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Published Online: 16 September 2014

Hypoxia Enhances Differentiation of Mouse Embryonic Stem Cells into Definitive Endoderm and Distal Lung Cells

Publication: Stem Cells and Development
Volume 24, Issue Number 5

Abstract

We investigated the effects of hypoxia on spontaneous (SP)- and activin A (AA)-induced definitive endoderm (DE) differentiation of mouse embryonic stem cells (mESCs) and their subsequent differentiation into distal pulmonary epithelial cells. SP differentiation for 6 days of mESCs toward endoderm at hypoxia of 1% O2, but not at 3% or 21% (normoxia), increased the expression of Sox17 and Foxa2 by 31- and 63-fold above maintenance culture, respectively. Treatment of mESCs with 20 ng/mL AA for 6 days under hypoxia further increased the expression of DE marker genes Sox17, Foxa2, and Cxcr4 by 501-, 1,483-, and 126-fold above maintenance cultures, respectively. Transient exposure to hypoxia, as short as 24 h, was sufficient to enhance AA-induced endoderm formation. The involvement of hypoxia-inducible factor (HIF)-1α and reactive oxygen species (ROS) in the AA-induced endoderm enrichment was assessed using HIF-1α−/− mESCs and the ROS scavenger N-acetylcysteine (NAC). Under SP conditions, HIF-1α−/− mESCs failed to increase the expression of endodermal marker genes but rather shifted toward ectoderm. Hypoxia induced only a marginal potentiation of AA-induced endoderm differentiation in HIF-1α−/− mESCs. Treatment of mESCs with AA and NAC led to a dose-dependent decrease in Sox17 and Foxa2 expression. In addition, the duration of exposure to hypoxia in the course of a recently reported lung differentiation protocol resulted in differentially enhanced expression of distal lung epithelial cell marker genes aquaporin 5 (Aqp5), surfactant protein C (Sftpc), and secretoglobin 1a1 (Scgb1a1) for alveolar epithelium type I, type II, and club cells, respectively. Our study is the first to show the effects of in vitro hypoxia on efficient formation of DE and lung lineages. We suggest that the extent of hypoxia and careful timing may be important components of in vitro differentiation bioprocesses for the differential generation of distal lung epithelial cells from pluripotent progenitors.

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cover image Stem Cells and Development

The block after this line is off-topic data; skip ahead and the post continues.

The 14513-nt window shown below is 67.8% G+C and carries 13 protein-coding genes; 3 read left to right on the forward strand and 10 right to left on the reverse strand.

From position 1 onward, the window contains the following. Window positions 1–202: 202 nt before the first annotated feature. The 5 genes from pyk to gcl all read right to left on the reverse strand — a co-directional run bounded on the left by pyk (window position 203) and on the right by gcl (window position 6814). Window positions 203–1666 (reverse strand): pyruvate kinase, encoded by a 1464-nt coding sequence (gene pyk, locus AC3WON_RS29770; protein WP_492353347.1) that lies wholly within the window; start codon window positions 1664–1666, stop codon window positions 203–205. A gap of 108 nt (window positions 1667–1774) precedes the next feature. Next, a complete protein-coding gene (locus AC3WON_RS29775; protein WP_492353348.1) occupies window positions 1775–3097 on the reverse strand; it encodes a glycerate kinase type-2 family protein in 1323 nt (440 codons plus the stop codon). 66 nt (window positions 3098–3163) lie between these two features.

Stem Cells and Development
Volume 24Issue Number 5March 1, 2015
Pages: 663 - 676
PubMed: 25226206

History

Published in print: March 1, 2015
Published ahead of print: 27 October 2014
Published online: 16 September 2014
Accepted: 15 September 2014
Received: 10 July 2014

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Pimchanok Pimton*
Department of Biology, School of Science, Walailak University, Nakhon Si Thammarat, Thailand.
Department of Bioengineering, College of Engineering, Temple University, Philadelphia, Pennsylvania.
Shimon Lecht*
Department of Bioengineering, College of Engineering, Temple University, Philadelphia, Pennsylvania.
Collin T. Stabler
Department of Bioengineering, College of Engineering, Temple University, Philadelphia, Pennsylvania.
Gregg Johannes
Department of Pathology, College of Medicine, Drexel University, Philadelphia, Pennsylvania.
Edward S. Schulman
Division of Pulmonary, Critical Care and Sleep Medicine, Drexel University College of Medicine, Philadelphia, Pennsylvania.
Peter I. Lelkes
Department of Bioengineering, College of Engineering, Temple University, Philadelphia, Pennsylvania.

Notes

*
These two authors contributed equally to this work.
Address correspondence to:Peter I. Lelkes, PhDDepartment of BioengineeringCollege of EngineeringTemple UniversityEngineering Building Room 8111947 North 12th StreetPhiladelphia, PA 19122E-mail: [email protected]

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No competing financial interests exist.

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